Our decision to go to Costa Rica was on a whim, and apart from buying durable hiking shoes, we were not prepared.
As we arrived we heard many of the locals allude to the dangers of Costa Rica, I mean, it is mainly rainforest after all, but yet, no one actually ever specified what we should be wary of.
And, no, it’s not sloths.
When we checked in to our room at Blue Osa Yoga Retreat & Spa, all of the guests were given flashlights. We were instructed that any time we go anywhere after dark, flashlights were a must for our safety as wild creatures could be lurking around. We were surrounded by jungle after all.
Again, no mention as to what these creatures might be.
Johnny and I actually weren’t given flashlights because our room was attached to the brightly lit lobby, meaning we didn’t need to venture through the dark. We were told we wouldn’t be needing them.
We wouldn’t be needing them…?
Of course, we should have had a flashlight, because we did need them!
One night after dinner I decided to put my camera away before hanging out with others back in the lobby. Running upstairs I fumbled around for the light switch in our room. It was already dark outside, which meant there wasn’t enough light coming in through the windows to actually see.
Slapping my hand around on the wall like an idiot, I finally managed to hit the switch.
And there, about two inches from where I had just slapped my hand on the wall was a scorpion. Yes, a scorpion. Just chillin’ in our bedroom.
Definitely could have used that flashlight.
Then next day as we went kayaking through the mangroves, our guide briefly slipped in a joke about being careful for crocodiles before quickly moving on to a new topic. Except– he wasn’t kidding as we later maneuvered our kayaks right past some.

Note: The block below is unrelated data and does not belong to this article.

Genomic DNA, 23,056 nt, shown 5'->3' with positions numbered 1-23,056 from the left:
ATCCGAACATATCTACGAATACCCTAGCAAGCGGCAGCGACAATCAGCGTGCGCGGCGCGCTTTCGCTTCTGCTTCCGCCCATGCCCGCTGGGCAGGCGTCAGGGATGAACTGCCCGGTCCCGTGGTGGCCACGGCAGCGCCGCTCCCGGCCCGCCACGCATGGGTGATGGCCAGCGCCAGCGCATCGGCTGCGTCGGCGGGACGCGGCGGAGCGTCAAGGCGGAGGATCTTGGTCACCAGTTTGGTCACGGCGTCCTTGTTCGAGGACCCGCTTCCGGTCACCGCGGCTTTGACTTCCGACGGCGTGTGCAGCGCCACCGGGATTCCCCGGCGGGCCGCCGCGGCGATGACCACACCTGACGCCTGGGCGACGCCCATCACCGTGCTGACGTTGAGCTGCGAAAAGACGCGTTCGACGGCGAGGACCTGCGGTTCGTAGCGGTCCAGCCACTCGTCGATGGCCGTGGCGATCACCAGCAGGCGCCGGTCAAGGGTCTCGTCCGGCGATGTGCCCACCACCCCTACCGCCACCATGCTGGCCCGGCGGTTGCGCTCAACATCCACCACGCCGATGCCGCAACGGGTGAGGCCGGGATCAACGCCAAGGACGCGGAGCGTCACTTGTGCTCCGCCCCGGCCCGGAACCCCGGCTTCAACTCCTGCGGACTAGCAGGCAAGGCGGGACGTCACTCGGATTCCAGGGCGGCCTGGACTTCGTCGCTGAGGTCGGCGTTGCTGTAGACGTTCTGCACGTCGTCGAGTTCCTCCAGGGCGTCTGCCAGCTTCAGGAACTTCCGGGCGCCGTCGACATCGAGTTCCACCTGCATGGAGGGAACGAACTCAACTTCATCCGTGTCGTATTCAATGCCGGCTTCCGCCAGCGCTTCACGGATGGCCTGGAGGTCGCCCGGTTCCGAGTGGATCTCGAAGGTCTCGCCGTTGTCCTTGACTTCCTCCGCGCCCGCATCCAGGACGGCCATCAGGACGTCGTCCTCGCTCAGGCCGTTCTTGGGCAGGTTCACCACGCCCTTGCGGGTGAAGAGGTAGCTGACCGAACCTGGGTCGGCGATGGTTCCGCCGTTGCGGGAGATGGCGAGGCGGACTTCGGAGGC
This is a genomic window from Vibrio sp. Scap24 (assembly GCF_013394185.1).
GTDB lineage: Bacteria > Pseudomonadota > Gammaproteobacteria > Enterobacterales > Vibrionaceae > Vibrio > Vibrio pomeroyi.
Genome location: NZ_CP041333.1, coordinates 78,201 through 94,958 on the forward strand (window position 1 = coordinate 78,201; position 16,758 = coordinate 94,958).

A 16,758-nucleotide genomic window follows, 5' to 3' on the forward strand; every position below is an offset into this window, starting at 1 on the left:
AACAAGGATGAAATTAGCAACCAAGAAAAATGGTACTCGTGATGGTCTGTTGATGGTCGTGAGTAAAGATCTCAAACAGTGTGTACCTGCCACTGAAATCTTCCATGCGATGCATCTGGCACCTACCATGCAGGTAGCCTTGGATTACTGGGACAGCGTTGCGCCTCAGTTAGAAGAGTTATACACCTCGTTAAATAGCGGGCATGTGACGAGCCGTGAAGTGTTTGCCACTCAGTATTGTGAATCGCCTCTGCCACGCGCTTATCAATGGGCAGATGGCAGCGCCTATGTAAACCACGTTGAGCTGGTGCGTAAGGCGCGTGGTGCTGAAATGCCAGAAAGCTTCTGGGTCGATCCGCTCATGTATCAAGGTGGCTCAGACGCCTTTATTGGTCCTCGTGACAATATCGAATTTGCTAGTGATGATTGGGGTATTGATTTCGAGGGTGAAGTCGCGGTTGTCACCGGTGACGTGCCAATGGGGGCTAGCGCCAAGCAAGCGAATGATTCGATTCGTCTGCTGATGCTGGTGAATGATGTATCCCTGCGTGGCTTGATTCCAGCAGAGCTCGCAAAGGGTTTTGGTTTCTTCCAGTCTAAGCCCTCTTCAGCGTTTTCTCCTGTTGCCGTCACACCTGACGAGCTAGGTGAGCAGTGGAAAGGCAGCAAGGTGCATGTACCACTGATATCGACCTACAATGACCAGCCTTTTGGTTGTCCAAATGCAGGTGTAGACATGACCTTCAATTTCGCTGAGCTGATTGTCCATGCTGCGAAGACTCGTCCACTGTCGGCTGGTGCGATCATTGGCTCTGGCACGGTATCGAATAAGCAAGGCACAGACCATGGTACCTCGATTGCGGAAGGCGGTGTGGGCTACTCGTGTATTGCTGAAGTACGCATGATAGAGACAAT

Again, pretty sure someone should have warned us about the crocodiles?
I guess most local Costa Ricans don’t even think about the possible dangers anymore because they’re so used to it and actually know what to look out for.
Our same guide then proceeded to have us go swimming, promising there’d be no more crocodile encounters. What he did fail to mention however, were the jellyfish.
As members of our group ran out of the water, legs swollen and in pain, they asked the guide what was happening. Was it sand fleas? A weird allergic reaction? Our guide simply laughed and said “Oh! It must be the jellyfish that are always here… they’re micro jellyfish, so you can’t see them.”
Again, why did no one warn us of this??
This seemed to be a reoccurring theme throughout our trip, until finally, someone (an American expat mind you) had the courtesy to tell us what we should be careful of.
Please note: Costa Rica is, for the most part, safe, and you shouldn’t let any these critters deter you from going. However, it is important to do your research before *any* trip to know what dangers there may be!
Here are 10 things that (no one probably ever told you) can kill you in Costa Rica:
Most spiders are nothing to fear, but there are a few venomous varieties in Costa Rica, including the Brazilian Wandering Spider– said to be the most poisonous in the world.
The spiders you do have to worry about typically live deep within the jungle, but this means you need to take the proper precautions for dress and always wear closed-toed hiking boots. Lucky for you most spiders don’t attack unless provoked, so if you do happen to encounter a scary looking spider, just try leaving it alone and walk in the opposite direction.
Jellyfish & Bull Sharks
Well, I didn’t know jellyfish were an issue in Costa Rica but I do now. I did, however, know that those who head to Costa Rica for surfing need to be wary of bull sharks.